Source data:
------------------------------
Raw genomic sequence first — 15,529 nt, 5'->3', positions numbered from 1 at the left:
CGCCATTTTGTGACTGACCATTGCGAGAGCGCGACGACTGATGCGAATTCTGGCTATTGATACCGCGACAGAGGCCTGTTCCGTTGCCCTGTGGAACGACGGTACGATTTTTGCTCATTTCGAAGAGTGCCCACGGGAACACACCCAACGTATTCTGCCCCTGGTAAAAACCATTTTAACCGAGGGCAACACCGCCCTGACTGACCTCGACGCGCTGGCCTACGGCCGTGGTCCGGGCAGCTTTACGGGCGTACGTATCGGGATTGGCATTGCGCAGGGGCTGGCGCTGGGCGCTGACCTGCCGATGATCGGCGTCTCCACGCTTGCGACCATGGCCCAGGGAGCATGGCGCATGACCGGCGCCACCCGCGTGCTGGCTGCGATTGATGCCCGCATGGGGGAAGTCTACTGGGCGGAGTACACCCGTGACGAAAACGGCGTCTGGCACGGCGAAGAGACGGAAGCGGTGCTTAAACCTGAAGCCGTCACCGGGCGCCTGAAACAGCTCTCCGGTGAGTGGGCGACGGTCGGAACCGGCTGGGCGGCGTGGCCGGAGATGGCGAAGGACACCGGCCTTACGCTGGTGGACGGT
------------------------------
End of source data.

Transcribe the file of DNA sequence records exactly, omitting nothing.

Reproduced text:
Raw genomic sequence first — 15,529 nt, 5'->3', positions numbered from 1 at the left:
CGCCATTTTGTGACTGACCATTGCGAGAGCGCGACGACTGATGCGAATTCTGGCTATTGATACCGCGACAGAGGCCTGTTCCGTTGCCCTGTGGAACGACGGTACGATTTTTGCTCATTTCGAAGAGTGCCCACGGGAACACACCCAACGTATTCTGCCCCTGGTAAAAACCATTTTAACCGAGGGCAACACCGCCCTGACTGACCTCGACGCGCTGGCCTACGGCCGTGGTCCGGGCAGCTTTACGGGCGTACGTATCGGGATTGGCATTGCGCAGGGGCTGGCGCTGGGCGCTGACCTGCCGATGATCGGCGTCTCCACGCTTGCGACCATGGCCCAGGGAGCATGGCGCATGACCGGCGCCACCCGCGTGCTGGCTGCGATTGATGCCCGCATGGGGGAAGTCTACTGGGCGGAGTACACCCGTGACGAAAACGGCGTCTGGCACGGCGAAGAGACGGAAGCGGTGCTTAAACCTGAAGCCGTCACCGGGCGCCTGAAACAGCTCTCCGGTGAGTGGGCGACGGTCGGAACCGGCTGGGCGGCGTGGCCGGAGATGGCGAAGGACACCGGCCTTACGCTGGTGGACGGT